CARDIOVERSION FOR SPECIFIC ARRHYTHMIAS
As mentioned above, cardioversion is useful for terminating arrhythmias that arise from a reentry circuit. Cardioversion is tailored for each type of arrhythmia.
Atrial fibrillation — Atrial fibrillation (AF) is a common arrhythmia that may be treated with cardioversion. The success rate of cardioversion with atrial fibrillation is generally better than 75 percent. Chances of success depend upon the duration of atrial fibrillation and size of the left atrium. The success rate is about 90 percent when atrial fibrillation is of less than one year's duration, compared to 50 percent when atrial fibrillation has been present for more than five years.
In general, there are two ways that a cardioversion procedure for AF can fail. In some cases, the energy required to restore the heart to a normal rhythm is higher than the maximum energy that can be delivered by the cardioversion equipment. When this occurs, newer generation equipment that can deliver a more effective type of energy waveform, known as a biphasic waveform, can be used if it was not used initially. Other potential solutions include applying pressure to the paddles during the shock, and administration of an intravenous medication called ibutilide. Ibutilide lowers the energy required to restore the heart to a normal rhythm and is highly effective in patients who can safely received the medication. When this drug is given, patients must be monitored for at least four hours.
A second way that a cardioversion procedure for AF can fail is when the AF recurs immediately after a normal rhythm has been restored. In some patients, administration of ibutilide and repeating the cardioversion is effective in restoring sinus rhythm.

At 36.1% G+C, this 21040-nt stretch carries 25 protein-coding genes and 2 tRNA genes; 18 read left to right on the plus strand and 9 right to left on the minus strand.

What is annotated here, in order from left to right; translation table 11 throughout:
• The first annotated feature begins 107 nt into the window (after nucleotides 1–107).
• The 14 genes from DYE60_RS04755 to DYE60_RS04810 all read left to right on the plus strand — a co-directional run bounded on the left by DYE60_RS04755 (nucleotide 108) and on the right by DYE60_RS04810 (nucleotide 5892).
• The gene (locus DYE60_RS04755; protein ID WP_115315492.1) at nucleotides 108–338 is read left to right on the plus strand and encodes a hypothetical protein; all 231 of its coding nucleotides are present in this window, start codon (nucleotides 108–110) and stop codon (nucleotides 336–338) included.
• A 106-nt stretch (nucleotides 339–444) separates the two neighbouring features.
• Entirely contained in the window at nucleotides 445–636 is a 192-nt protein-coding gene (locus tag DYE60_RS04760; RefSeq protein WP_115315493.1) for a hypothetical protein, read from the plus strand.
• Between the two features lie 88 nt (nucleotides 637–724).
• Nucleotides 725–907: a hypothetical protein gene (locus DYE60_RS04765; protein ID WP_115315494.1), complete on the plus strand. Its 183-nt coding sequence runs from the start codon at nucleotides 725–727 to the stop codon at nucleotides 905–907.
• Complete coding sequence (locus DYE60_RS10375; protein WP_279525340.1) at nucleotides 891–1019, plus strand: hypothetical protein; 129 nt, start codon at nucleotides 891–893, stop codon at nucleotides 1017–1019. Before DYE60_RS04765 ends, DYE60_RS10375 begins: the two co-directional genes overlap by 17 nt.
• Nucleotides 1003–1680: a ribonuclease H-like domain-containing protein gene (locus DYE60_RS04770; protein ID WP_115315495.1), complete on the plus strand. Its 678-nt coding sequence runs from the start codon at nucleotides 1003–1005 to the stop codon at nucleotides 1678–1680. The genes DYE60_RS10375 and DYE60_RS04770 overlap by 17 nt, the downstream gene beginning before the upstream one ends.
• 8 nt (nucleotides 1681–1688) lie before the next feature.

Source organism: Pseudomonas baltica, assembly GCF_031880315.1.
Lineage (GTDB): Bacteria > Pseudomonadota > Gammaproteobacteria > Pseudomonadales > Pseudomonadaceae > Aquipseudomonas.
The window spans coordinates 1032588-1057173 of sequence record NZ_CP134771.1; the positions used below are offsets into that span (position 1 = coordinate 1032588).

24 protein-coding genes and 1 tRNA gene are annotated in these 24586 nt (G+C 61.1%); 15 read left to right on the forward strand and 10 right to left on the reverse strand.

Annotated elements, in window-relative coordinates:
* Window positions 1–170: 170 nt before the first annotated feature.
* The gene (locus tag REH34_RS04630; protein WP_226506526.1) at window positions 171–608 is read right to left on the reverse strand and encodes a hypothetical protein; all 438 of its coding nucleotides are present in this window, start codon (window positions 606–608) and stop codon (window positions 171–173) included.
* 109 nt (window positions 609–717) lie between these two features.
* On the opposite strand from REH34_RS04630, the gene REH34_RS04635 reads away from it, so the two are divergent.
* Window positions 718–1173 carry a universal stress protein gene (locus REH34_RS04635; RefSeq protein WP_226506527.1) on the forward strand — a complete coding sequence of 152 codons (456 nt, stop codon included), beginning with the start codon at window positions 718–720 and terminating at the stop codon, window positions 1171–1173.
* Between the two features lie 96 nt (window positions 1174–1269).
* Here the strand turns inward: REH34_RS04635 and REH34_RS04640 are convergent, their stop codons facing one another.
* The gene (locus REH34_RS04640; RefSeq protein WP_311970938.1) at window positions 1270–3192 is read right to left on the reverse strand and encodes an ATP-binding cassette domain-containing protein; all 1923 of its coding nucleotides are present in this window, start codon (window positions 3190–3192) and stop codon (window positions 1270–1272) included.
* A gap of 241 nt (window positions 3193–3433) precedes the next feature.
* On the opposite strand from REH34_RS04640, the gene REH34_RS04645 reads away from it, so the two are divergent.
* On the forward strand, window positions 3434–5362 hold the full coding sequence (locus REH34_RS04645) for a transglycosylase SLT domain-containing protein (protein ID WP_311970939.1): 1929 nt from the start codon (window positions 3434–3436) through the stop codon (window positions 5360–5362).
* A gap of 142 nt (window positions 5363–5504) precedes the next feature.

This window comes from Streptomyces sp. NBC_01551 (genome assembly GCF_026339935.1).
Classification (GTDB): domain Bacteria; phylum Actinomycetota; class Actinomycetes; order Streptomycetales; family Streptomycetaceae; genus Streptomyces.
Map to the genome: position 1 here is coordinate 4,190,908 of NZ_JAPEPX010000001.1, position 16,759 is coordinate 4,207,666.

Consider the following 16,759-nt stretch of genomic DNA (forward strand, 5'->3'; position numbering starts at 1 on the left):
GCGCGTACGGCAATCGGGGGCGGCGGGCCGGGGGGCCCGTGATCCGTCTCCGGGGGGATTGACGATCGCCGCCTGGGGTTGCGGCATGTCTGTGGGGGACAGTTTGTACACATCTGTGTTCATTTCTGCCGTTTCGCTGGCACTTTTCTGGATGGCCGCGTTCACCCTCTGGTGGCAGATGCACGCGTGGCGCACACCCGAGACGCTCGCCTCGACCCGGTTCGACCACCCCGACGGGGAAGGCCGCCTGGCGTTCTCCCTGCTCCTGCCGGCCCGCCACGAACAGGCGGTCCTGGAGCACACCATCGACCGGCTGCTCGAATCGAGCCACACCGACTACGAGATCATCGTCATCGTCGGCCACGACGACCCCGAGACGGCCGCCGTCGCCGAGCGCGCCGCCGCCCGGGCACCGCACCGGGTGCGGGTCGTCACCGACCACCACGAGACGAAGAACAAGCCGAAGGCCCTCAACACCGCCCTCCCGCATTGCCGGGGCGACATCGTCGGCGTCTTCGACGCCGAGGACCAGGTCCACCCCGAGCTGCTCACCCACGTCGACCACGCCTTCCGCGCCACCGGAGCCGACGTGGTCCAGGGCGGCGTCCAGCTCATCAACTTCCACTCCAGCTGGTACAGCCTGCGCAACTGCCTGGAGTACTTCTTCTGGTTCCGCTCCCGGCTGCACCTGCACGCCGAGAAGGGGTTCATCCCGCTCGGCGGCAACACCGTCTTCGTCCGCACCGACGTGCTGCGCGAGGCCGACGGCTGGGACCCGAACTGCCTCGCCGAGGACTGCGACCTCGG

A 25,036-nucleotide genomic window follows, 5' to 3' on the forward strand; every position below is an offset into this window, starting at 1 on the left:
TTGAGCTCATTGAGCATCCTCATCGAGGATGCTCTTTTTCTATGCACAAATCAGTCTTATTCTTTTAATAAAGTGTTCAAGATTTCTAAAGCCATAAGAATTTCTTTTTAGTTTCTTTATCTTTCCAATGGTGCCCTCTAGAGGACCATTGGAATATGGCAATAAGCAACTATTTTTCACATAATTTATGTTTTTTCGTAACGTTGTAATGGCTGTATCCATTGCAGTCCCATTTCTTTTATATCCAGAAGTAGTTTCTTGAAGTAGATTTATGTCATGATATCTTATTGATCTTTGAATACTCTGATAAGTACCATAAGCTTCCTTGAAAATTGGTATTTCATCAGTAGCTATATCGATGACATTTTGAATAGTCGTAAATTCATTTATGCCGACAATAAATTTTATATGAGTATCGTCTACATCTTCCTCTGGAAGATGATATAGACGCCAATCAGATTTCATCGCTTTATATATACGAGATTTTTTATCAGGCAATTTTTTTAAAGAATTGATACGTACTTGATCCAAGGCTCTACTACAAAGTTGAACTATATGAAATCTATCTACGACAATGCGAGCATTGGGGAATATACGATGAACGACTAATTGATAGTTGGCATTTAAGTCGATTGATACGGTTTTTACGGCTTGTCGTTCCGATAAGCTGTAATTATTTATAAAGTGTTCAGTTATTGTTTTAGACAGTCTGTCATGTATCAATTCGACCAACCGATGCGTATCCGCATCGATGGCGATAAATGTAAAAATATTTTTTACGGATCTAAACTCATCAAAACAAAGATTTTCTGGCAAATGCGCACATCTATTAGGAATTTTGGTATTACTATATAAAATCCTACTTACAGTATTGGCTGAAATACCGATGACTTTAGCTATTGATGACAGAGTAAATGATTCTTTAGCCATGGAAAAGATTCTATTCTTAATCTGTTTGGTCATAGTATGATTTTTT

Thromboembolism (blood clot traveling through the bloodstream) can occur after cardioversion if a thrombus (blood clot) becomes dislodged from the atria as the heart begins to beat normally. Blood clots can form within the atria during AF since blood flow is slowed. Most patients are given an anticoagulant (a blood thinner such as warfarin (Coumadin®)) for three to four weeks before and after cardioversion to prevent an embolism unless the AF has been present for less than a day or two. Some patients will be required to take an anticoagulant indefinitely. (See "Patient information: Atrial fibrillation (Beyond the Basics)".)
For a scheduled cardioversion, some patients will be given an antiarrhythmic drug starting 24 to 48 hours before the procedure to improve the chances of maintaining a normal rhythm following cardioversion. AF is most likely to recur within the first few hours after cardioversion; treatment before the cardioversion will allow the medication time to get into the bloodstream, which may prevent a recurrence. In addition, a normal rhythm may be restored with the medication alone in some patients, making electrical cardioversion unnecessary. Pretreatment with an antiarrhythmic drug may also improve the chances of a successful cardioversion and reduce the energy required for the procedure.
Atrial flutter — Atrial flutter is an atrial arrhythmia that can be treated with cardioversion. The success rate is 90 to 100 percent. Success is not related to the duration of this arrhythmia. Not uncommonly, anticoagulation is also given prior to and after cardioversion, although the risk of a thromboembolism is much less than with AF.
Cardioversion during pregnancy — Cardioversion can be performed during pregnancy without affecting the rhythm of the fetus. It is recommended, however, that the fetal rhythm be monitored during the procedure.
There are several complications that can occur with cardioversion:
- Cardioversion can sometimes provoke other arrhythmias or disturbances of impulse conduction (heart block). The shock is timed with the heartbeat to avoid provoking a dangerous arrhythmia. In an occasional patient, the sinus node may not work properly after cardioversion and a very slow heart rate may result. A temporary pacemaker may be necessary to correct this problem.